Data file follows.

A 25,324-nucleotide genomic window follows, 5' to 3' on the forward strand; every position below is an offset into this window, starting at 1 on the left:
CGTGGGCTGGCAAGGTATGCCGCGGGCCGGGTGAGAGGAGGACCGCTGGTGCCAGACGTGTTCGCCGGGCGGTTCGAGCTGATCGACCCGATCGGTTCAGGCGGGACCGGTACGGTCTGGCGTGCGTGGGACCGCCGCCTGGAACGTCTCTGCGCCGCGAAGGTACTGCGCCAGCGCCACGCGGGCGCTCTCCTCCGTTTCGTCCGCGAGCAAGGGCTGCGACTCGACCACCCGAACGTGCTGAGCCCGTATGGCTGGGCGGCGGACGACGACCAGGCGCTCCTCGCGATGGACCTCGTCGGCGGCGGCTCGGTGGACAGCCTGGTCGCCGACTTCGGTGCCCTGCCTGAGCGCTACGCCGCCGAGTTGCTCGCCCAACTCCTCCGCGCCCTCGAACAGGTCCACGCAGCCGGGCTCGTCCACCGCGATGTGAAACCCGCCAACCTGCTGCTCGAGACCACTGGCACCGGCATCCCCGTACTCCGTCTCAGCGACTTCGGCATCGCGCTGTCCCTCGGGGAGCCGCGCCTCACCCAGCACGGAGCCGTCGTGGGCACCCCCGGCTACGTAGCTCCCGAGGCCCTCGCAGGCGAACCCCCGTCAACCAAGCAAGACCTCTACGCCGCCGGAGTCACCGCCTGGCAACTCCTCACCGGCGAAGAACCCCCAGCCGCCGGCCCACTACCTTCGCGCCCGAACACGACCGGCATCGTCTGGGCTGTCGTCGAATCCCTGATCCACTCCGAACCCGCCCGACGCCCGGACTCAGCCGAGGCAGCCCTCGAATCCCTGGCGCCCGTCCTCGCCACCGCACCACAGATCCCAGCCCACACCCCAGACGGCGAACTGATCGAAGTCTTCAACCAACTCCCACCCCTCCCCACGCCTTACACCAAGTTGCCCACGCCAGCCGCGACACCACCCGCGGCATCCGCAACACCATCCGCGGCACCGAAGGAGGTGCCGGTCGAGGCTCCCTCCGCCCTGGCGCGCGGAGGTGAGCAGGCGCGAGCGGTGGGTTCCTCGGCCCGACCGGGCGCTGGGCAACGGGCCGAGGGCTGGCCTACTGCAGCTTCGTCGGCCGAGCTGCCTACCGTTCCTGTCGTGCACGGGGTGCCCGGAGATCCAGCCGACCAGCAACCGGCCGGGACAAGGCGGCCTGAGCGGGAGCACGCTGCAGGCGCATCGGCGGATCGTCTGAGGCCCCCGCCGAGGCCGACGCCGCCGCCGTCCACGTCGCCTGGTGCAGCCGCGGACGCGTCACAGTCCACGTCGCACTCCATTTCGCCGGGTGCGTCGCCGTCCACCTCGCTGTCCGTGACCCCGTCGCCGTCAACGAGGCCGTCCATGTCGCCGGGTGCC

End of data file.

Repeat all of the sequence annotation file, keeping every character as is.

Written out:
A 25,324-nucleotide genomic window follows, 5' to 3' on the forward strand; every position below is an offset into this window, starting at 1 on the left:
CGTGGGCTGGCAAGGTATGCCGCGGGCCGGGTGAGAGGAGGACCGCTGGTGCCAGACGTGTTCGCCGGGCGGTTCGAGCTGATCGACCCGATCGGTTCAGGCGGGACCGGTACGGTCTGGCGTGCGTGGGACCGCCGCCTGGAACGTCTCTGCGCCGCGAAGGTACTGCGCCAGCGCCACGCGGGCGCTCTCCTCCGTTTCGTCCGCGAGCAAGGGCTGCGACTCGACCACCCGAACGTGCTGAGCCCGTATGGCTGGGCGGCGGACGACGACCAGGCGCTCCTCGCGATGGACCTCGTCGGCGGCGGCTCGGTGGACAGCCTGGTCGCCGACTTCGGTGCCCTGCCTGAGCGCTACGCCGCCGAGTTGCTCGCCCAACTCCTCCGCGCCCTCGAACAGGTCCACGCAGCCGGGCTCGTCCACCGCGATGTGAAACCCGCCAACCTGCTGCTCGAGACCACTGGCACCGGCATCCCCGTACTCCGTCTCAGCGACTTCGGCATCGCGCTGTCCCTCGGGGAGCCGCGCCTCACCCAGCACGGAGCCGTCGTGGGCACCCCCGGCTACGTAGCTCCCGAGGCCCTCGCAGGCGAACCCCCGTCAACCAAGCAAGACCTCTACGCCGCCGGAGTCACCGCCTGGCAACTCCTCACCGGCGAAGAACCCCCAGCCGCCGGCCCACTACCTTCGCGCCCGAACACGACCGGCATCGTCTGGGCTGTCGTCGAATCCCTGATCCACTCCGAACCCGCCCGACGCCCGGACTCAGCCGAGGCAGCCCTCGAATCCCTGGCGCCCGTCCTCGCCACCGCACCACAGATCCCAGCCCACACCCCAGACGGCGAACTGATCGAAGTCTTCAACCAACTCCCACCCCTCCCCACGCCTTACACCAAGTTGCCCACGCCAGCCGCGACACCACCCGCGGCATCCGCAACACCATCCGCGGCACCGAAGGAGGTGCCGGTCGAGGCTCCCTCCGCCCTGGCGCGCGGAGGTGAGCAGGCGCGAGCGGTGGGTTCCTCGGCCCGACCGGGCGCTGGGCAACGGGCCGAGGGCTGGCCTACTGCAGCTTCGTCGGCCGAGCTGCCTACCGTTCCTGTCGTGCACGGGGTGCCCGGAGATCCAGCCGACCAGCAACCGGCCGGGACAAGGCGGCCTGAGCGGGAGCACGCTGCAGGCGCATCGGCGGATCGTCTGAGGCCCCCGCCGAGGCCGACGCCGCCGCCGTCCACGTCGCCTGGTGCAGCCGCGGACGCGTCACAGTCCACGTCGCACTCCATTTCGCCGGGTGCGTCGCCGTCCACCTCGCTGTCCGTGACCCCGTCGCCGTCAACGAGGCCGTCCATGTCGCCGGGTGCC